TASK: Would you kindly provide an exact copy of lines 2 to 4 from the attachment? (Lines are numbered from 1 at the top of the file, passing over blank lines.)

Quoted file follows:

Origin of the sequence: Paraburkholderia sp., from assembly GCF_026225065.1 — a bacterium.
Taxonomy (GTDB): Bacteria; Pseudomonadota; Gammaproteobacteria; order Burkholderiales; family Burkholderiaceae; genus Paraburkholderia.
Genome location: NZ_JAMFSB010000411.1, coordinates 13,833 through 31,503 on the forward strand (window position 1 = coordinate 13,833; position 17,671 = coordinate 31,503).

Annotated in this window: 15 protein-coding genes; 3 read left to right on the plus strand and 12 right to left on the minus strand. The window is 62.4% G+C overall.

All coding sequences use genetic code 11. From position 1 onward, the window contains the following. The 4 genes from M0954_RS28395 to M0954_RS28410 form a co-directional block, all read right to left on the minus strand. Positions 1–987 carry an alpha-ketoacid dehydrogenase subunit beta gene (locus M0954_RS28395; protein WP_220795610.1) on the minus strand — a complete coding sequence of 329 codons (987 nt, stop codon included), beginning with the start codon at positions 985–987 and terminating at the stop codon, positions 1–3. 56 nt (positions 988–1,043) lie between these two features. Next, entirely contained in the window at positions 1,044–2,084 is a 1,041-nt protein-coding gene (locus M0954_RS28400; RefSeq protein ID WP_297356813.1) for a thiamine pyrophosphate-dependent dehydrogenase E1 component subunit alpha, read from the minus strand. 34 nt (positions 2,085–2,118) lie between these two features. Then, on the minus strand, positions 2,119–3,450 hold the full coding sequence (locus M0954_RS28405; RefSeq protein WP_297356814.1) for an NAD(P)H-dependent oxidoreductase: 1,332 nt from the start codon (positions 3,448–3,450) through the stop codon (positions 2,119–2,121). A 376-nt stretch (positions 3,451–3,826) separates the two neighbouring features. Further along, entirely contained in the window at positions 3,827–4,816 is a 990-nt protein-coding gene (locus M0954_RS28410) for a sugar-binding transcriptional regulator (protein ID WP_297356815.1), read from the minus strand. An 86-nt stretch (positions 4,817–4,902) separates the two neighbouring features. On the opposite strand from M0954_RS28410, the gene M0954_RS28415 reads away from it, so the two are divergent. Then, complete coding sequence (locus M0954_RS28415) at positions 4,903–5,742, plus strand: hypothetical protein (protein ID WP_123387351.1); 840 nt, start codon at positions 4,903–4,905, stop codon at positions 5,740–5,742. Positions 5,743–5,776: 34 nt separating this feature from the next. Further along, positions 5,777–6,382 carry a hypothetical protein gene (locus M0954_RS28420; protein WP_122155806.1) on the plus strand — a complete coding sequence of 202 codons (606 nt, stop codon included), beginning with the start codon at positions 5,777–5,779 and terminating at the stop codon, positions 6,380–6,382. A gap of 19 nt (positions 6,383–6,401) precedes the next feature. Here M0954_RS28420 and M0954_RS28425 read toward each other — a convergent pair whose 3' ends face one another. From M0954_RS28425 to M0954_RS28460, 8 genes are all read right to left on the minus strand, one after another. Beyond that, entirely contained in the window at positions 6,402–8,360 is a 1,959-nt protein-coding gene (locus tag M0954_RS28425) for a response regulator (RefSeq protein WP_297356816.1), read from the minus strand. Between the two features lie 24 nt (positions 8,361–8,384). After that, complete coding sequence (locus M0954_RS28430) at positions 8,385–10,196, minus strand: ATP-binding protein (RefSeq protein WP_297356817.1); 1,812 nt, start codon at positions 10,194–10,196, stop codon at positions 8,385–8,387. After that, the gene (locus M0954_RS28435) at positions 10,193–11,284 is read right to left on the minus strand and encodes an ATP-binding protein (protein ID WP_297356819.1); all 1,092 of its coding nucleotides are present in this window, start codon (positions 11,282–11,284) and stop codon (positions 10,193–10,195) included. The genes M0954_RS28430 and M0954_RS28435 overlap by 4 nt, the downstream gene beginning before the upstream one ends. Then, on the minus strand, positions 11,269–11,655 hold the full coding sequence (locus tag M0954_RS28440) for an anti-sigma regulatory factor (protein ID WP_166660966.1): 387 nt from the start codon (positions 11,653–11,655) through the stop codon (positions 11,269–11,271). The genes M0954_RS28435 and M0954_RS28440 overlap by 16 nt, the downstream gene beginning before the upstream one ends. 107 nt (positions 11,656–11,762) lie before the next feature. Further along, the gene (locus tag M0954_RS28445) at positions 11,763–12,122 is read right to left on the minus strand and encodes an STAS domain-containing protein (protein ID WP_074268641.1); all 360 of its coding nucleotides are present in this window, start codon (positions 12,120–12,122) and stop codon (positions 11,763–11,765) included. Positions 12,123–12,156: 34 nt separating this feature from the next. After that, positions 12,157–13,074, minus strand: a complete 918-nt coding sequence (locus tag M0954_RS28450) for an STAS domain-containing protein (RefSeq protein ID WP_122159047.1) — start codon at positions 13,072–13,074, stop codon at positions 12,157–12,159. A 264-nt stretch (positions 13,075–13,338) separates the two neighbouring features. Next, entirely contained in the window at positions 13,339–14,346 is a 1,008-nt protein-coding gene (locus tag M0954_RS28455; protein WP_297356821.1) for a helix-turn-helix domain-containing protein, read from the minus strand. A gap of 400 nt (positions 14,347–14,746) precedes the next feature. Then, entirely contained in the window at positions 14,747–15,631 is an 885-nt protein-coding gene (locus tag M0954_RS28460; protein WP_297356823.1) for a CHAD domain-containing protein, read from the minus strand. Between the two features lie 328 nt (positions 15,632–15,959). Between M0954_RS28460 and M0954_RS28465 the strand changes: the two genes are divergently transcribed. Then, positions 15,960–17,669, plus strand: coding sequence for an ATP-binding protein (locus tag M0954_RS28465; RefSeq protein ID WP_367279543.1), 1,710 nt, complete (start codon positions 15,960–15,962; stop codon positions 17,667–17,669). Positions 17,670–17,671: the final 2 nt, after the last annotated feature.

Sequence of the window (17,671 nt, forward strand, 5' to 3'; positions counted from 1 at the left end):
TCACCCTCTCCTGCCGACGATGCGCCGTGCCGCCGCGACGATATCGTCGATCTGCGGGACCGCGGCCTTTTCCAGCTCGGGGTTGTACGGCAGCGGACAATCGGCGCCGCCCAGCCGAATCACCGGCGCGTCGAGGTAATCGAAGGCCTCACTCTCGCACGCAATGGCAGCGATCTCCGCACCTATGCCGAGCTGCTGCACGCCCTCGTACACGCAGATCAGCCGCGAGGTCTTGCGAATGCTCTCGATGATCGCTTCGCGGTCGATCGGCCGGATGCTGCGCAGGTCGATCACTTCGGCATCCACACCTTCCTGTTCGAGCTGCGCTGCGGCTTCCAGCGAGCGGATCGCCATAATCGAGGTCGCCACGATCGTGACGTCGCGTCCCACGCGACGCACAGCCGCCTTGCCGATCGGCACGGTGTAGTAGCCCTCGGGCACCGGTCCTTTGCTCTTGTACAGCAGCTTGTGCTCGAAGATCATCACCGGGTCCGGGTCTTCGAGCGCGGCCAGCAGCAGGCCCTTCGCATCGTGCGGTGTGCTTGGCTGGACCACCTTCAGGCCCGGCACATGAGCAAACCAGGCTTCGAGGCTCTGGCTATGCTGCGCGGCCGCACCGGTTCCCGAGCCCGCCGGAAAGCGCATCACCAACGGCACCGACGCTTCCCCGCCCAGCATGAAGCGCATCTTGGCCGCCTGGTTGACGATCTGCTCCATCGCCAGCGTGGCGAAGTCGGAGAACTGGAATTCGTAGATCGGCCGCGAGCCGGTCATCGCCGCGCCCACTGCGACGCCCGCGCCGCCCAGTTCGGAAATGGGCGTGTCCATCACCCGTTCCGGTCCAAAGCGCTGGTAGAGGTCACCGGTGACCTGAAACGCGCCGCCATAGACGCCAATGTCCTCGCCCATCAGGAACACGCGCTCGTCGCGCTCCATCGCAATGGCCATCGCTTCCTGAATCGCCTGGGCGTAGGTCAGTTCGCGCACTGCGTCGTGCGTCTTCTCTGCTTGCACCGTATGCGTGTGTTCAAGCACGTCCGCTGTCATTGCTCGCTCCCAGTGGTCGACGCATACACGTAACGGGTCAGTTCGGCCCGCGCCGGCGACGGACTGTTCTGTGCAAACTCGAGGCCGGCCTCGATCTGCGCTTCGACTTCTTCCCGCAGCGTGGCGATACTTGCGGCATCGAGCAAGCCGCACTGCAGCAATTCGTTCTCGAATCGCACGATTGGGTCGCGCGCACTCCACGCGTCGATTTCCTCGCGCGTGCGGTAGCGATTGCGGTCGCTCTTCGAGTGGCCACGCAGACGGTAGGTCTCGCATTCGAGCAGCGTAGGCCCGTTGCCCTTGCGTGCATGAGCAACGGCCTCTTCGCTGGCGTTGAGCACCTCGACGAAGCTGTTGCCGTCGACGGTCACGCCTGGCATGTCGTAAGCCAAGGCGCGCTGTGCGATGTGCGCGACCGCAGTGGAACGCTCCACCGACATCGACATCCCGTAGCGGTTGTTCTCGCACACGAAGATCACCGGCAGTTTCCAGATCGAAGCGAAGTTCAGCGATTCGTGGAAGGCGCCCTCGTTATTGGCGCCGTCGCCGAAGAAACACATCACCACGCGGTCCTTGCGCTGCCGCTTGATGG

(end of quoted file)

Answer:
Taxonomy (GTDB): Bacteria; Pseudomonadota; Gammaproteobacteria; order Burkholderiales; family Burkholderiaceae; genus Paraburkholderia.
Genome location: NZ_JAMFSB010000411.1, coordinates 13,833 through 31,503 on the forward strand (window position 1 = coordinate 13,833; position 17,671 = coordinate 31,503).

Annotated in this window: 15 protein-coding genes; 3 read left to right on the plus strand and 12 right to left on the minus strand. The window is 62.4% G+C overall.